Increased demand for economic citizenship of Vanuatu has given the cyclone-battered south pacific island a massive financial boost, achieving a record US$33.3 million surplus in the first half of 2020 and marking a 32% year-on-year increase in citizenship-related revenues, exceeding, by August, its annual projection.
These record revenues of 3.8 billion Vatu (US$33.3 million) created courtesy of the country’s Citizenship by Investment programme, come at a time when such funds are desperately needed to boost Vanuatu’s fragile economy, which has been recently doubly battered, first by the coronavirus pandemic (with many losses in tourism) and then by the category five Cyclone Harold which hit the country during the pandemic in April. Both of these crises hit when this small remote island was trying to get back on its feet following Cyclone Pam in 2015.
In March 2017, the country launched two new citizenship by investment programmes in order to provide much-needed revenues. While both the Vanuatu Development Support Programme (VDSP) and Vanuatu Contribution Program (VCP) are similar in makeup and requirements as CBI programmes, the former is available globally and the latter just in the Greater China region.
And the take-up of the programmes has been immense, especially as the government has twice lowered the application prices, making second citizenship here even more attractive.
Since 2017, revenues from the programmes have steadily increased, from 280 successful applicants in 2017 to 1,210 in 2018 and nearly 1,400 in 2019. The top 10 months of revenue achieved (excluding December 2018) include seven months of 2019 and the first three months 0f 2020, according to statistics from Vanuatu’s Department of Finance and Treasury, and the government’s half-year 2020 economic and fiscal update cites a 32% year-on-year increase in citizenship-related revenues.
Revenue from the programmes increased from just 7% of total revenue in 2017 to 28% in 2019, which means that in just three years, income from the CBI programmes has climbed from 3% to 12% of GDP, with such revenue surpassing the country’s grant aid.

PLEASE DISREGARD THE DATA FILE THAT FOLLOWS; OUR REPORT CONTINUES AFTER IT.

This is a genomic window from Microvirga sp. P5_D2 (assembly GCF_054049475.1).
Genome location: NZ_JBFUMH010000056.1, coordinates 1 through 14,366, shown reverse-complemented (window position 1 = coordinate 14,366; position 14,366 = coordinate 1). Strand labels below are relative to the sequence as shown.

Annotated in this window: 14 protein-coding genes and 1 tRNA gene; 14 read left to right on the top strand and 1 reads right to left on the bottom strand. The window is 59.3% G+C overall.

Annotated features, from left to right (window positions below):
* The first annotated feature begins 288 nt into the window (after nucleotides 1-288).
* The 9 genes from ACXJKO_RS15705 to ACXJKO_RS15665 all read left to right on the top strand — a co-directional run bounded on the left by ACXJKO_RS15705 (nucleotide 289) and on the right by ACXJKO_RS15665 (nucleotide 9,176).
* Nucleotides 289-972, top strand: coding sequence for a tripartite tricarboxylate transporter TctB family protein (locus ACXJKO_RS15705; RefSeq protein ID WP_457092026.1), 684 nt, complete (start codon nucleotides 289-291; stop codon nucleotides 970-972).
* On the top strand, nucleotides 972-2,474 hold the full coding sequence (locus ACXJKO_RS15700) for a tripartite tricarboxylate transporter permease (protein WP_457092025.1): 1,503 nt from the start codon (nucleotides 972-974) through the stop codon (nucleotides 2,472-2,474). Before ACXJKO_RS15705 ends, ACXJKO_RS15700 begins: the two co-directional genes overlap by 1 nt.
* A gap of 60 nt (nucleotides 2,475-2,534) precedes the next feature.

This means that CBI Programme revenues not only surpass Vanuatu’s grand aid, but they are the government’s biggest earner having accrued nearly US$70 million over the past three years, with revenues climbing above US$84.6 million by mid-August 2020 exceeding, already, the annual projection.
According to DevPolicy, this does mean that due to its successful CBI Programmes, Vanuatu has run a fiscal surplus in the last two years, pretty good for a country that’s mainly been used to deficits. Vanuatu has used some of the revenues to repay some of its external debt, much of which was due to loans for reconstruction following cyclone devastation, but mainly it has built up its cash reserves, which are now being used to finance the US$37 million extra spending Vanuatu has proposed in response to Covid-19.
Vanuatu National Citizenship Commission’s chairman Ronald Warsal told the Vanuatu Daily Post in August: ‘I can confirm the stimulus package of VT4 billion to help businesses and employees that have been affected from the Covid-19 pandemic was sourced in the national treasury through the fund collection by this programme.”
Despite such revenues, the Vanuatu government, under the leadership of the Hon. PM Bob Loughman, has further embarked on an ambitious strategy to drive even greater foreign direct investment into the country, according to Zawya. As a result, new Vanuatu trade commissioners are being appointed around the globe to forge new relations with different countries and to promote Vanuatu.
Already in action in Dubai, UAE, the Vanuatu Trade Mission Dubai has the mandate to boost trade, investment and tourism between Vanuatu and the UAE. “For years, tourism has accounted for the major share of the commercial activities in the country, and it’s time to help diversify the sources of income with an inflow of sustainable foreign investment,” said Mimoun A. Assraoui, chairman of the Vanuatu Trade Mission on Dubai.
Vanuatu’s Citizenship by Investment Programme
Unveiled in 2017, Vanuatu’s citizenship by investment program is the only CBI on offer in the Asia-Pacific. Currently, there are two investment options, but one is purely focused on China. Its programme is widely considered to be one of the fastest routes to a second passport with a processing time of 45 days. A minimum outlay of US$130,000 is required to gain citizenship.
Due to Covid-19 crisis, the Citizenship’s office and Commission of Vanuatu is accepting citizenship applications electronically (forms are downloadable online) and they are further accepting digital media (video conference) for the Oaths presentation, which previously required a trip.
Furthermore, Vanuatu is a tax haven with no taxes imposed on income, inheritance or gains. Citizenship can be granted to the spouse, children and grandparents.
“Vanuatu is ranked sixth because of its processing programme in place and we have to maintain the standard compared to other countries in the world,” explained chairman Warsal.
Vanuatu’s office of Citizenship Commission is working closely with the national government to strengthen the programme, expand it and ensure it create jobs for the locals.
Vanuatu is a consistently democratic and peaceful community and was dubbed the Happiest Place in the World 2020.
Find out more about Vanuatu and its Citizenship by Investment programme by reading our Country Profile, click here.